My Prepper Mission to Buy Bulk Salt

My Prepper Mission to Buy Bulk Salt

I am learning so much from blogs, forums, and even Twitter about prepping.  I started with just buying more of what my family always eat.  Kind of like having a large pantry where you go to the grocery store less.  I am always watching the sales and also the expiration dates.  I started with small cans of soup, beans, vegetables, and such.  This was a great way to learn the process.  Most of these items have a 12-24 month expiration.

If you are into prepping, you know that most serious preppers will eventually realize just how much food they will need for their family for 1 year. While estimates vary, it could be anywhere from 250 pounds to 2000 pounds.  I am not sure I can go with 2000 pounds, but I am shooting initially for 250.  With that said, it was time that I started moving into bulk food storage.

I began by reading up on what preppers usally store.  They store a lot of wheat, rice, beans and even corn.  Most of these items have a 20+ year shelf life if kept in a dry and air tight container.  I bought some 5 gallon containers that were previously used for pickles (and nothing I did got the smell out) and some 5 gallon mylar bags with 2000cc oxygen absorbers.  Just like all the other preppers, I was going to start storing bulk food.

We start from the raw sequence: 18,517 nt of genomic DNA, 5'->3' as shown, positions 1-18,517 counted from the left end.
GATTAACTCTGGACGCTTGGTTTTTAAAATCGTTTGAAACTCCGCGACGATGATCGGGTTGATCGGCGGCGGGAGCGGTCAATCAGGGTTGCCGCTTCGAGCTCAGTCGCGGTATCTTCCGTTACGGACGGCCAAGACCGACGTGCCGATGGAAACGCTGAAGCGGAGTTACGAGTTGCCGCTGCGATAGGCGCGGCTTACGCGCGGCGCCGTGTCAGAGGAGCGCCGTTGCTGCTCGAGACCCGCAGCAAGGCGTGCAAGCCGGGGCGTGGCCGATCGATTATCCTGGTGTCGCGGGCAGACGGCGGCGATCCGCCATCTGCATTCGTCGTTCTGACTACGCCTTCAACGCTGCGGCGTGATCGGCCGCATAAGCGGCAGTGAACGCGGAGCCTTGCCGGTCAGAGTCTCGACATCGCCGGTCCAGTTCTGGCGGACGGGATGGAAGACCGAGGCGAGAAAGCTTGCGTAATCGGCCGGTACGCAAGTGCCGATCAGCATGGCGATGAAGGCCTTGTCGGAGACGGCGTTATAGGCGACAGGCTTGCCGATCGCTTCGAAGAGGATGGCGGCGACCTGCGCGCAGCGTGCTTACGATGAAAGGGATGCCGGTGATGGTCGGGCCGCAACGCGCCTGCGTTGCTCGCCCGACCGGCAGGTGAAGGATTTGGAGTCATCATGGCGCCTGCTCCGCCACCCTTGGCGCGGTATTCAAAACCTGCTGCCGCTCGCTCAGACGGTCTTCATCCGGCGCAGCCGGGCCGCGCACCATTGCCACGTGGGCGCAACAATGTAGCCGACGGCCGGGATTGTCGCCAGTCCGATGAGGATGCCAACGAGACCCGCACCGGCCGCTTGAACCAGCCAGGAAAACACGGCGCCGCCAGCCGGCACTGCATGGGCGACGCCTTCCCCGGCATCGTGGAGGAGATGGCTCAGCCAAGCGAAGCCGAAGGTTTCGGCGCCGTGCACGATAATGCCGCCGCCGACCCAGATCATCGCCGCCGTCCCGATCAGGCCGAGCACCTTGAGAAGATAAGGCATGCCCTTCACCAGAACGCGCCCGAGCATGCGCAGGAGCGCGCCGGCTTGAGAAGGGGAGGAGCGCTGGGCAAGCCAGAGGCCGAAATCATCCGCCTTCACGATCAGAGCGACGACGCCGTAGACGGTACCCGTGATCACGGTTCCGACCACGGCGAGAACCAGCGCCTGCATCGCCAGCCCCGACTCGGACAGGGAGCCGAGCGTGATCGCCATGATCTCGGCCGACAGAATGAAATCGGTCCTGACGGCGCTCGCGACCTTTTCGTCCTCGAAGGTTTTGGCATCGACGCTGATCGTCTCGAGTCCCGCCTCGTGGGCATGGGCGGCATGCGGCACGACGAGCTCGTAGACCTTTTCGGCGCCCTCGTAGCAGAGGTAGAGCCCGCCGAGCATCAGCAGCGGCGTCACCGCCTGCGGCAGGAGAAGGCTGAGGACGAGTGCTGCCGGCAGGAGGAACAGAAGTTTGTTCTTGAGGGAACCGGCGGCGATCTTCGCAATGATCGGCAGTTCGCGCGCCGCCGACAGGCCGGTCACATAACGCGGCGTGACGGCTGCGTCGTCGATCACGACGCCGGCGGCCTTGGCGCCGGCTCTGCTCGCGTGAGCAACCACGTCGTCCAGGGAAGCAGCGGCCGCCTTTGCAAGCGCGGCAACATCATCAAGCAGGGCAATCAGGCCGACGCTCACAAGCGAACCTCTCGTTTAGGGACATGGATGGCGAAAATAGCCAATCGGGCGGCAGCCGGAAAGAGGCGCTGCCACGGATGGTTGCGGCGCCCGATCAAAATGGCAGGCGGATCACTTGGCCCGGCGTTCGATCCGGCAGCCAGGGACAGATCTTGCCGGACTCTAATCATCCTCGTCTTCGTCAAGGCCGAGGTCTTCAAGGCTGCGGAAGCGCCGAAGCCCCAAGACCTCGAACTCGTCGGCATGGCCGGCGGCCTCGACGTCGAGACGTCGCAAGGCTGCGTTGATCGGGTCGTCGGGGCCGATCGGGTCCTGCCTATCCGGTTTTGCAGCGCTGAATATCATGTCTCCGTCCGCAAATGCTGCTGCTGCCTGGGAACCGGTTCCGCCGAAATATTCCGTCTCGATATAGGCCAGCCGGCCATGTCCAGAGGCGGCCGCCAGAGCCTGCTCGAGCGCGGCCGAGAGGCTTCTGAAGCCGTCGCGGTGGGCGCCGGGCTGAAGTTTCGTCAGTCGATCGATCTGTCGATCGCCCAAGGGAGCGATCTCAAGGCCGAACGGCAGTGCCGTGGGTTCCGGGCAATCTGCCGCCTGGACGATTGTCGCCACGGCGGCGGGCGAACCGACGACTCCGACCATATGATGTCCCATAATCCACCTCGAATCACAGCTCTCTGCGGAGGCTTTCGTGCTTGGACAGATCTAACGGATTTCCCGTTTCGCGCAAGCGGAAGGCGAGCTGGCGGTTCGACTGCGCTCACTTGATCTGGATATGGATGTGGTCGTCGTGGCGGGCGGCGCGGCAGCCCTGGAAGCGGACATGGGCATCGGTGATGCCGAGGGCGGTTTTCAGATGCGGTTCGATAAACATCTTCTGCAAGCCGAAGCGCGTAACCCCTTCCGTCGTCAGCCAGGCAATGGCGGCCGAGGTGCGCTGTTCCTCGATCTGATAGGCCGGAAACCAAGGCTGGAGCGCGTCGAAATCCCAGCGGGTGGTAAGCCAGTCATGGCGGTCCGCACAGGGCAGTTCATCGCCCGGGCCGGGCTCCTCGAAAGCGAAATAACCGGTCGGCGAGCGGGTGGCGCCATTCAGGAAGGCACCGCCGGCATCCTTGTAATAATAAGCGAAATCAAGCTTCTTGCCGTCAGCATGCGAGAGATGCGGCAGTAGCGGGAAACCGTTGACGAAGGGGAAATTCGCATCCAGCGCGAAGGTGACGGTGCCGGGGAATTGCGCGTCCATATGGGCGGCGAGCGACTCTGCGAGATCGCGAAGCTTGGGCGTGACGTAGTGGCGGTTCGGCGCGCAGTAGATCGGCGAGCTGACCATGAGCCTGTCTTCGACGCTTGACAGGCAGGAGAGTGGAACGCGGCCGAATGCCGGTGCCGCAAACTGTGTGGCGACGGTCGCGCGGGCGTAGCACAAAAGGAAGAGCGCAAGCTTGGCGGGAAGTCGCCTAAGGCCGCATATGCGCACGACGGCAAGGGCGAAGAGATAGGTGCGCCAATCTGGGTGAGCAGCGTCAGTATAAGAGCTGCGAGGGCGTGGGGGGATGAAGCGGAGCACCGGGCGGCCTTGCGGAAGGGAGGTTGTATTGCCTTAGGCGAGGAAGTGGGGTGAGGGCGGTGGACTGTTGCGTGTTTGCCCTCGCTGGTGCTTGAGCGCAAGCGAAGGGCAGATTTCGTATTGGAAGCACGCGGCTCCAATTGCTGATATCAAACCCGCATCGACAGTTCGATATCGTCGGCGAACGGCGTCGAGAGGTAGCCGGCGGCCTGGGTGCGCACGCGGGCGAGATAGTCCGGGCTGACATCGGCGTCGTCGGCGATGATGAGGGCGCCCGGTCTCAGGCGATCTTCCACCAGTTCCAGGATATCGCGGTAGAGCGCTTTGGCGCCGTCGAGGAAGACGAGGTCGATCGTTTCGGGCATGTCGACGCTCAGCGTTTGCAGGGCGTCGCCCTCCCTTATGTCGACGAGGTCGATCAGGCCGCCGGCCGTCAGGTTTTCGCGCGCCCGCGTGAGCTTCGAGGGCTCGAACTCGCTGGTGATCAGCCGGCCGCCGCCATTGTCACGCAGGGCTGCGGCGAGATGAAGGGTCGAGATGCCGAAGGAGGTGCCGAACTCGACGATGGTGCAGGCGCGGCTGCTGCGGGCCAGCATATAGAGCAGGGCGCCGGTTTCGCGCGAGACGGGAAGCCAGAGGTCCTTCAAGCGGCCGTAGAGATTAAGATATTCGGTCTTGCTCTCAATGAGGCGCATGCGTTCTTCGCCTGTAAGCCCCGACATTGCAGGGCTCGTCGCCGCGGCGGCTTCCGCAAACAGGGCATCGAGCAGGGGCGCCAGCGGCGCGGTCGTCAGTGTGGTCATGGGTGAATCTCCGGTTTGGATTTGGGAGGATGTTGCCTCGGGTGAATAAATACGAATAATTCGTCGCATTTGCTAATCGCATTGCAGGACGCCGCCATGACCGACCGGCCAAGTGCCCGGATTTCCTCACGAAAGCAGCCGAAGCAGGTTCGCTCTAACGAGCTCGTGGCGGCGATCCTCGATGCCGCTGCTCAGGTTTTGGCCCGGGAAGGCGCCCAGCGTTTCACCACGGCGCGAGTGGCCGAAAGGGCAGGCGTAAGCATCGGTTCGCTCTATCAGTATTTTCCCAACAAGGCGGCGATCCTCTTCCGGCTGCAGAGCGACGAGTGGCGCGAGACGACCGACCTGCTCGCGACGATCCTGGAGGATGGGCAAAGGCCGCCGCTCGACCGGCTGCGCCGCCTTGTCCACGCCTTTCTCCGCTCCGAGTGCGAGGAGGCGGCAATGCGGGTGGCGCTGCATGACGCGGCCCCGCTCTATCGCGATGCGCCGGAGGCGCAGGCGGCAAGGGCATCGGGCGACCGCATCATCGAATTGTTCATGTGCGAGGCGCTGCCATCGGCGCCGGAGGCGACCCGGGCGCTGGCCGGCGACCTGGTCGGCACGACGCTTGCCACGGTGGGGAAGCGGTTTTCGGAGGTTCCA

Despite multiple searches on Google, I was unable to find any store locally (in Minnesota) that had any variety of bulk foods.  I did go to Costco and buy 100 pounds of rice and 75 pounds of sugar.  Costco also had longer shelf-life pancake mix and most of my canned stock comes from there.  After more searching, I did find an organic food supplier on the Western side of the Twin Cities that sold bulk food (not that I cared about the organic part).  I bought large 25 and 50 pound bags of wheat and beans from him.

Unfortunately, no store carried any bulk salt.  I am not sure how much salt I should have, but since it is cheap and keeps forever, I figured that I would fill one 5 gallon bucket with it, which should be about 35 pounds.  Costco didn’t carry anything larger than a 1 pound container.  My bulk wheat supplier offered me organic sea salt at $50 for 50 pounds (too expensive).  I found that Sam’s club carries 25 pound bags of table salt for just $6, but the nearest one that had it in stock was 70 miles away in Hastings!

So, what was I supposed to do?  I was determined to find some.  I didn’t want to skip this staple item.  I still wasn’t sure why I needed 35 pounds, but I figured I might be able to barter with it or maybe someone could teach me how to make jerky.

Walking through Cub Foods, I saw that they carry 1 pound, 10 ounce round containers, which you probably have in your cupboard right now.  They were $0.58 each.  Huh, I grabbed my calculator and figure that I needed 21 of these to fill that 5 gallon bucket and it would cost me $12.  That was worth it.  I could check this off my list and move on.  I pulled a whole box down, brought them to the check out and gave the cashier some strange answer about a kids science project when she asked why I needed so many!

Now I just need to pour them all into a Mylar bag and seal them away with an oxygen absorber for when the SHTF.

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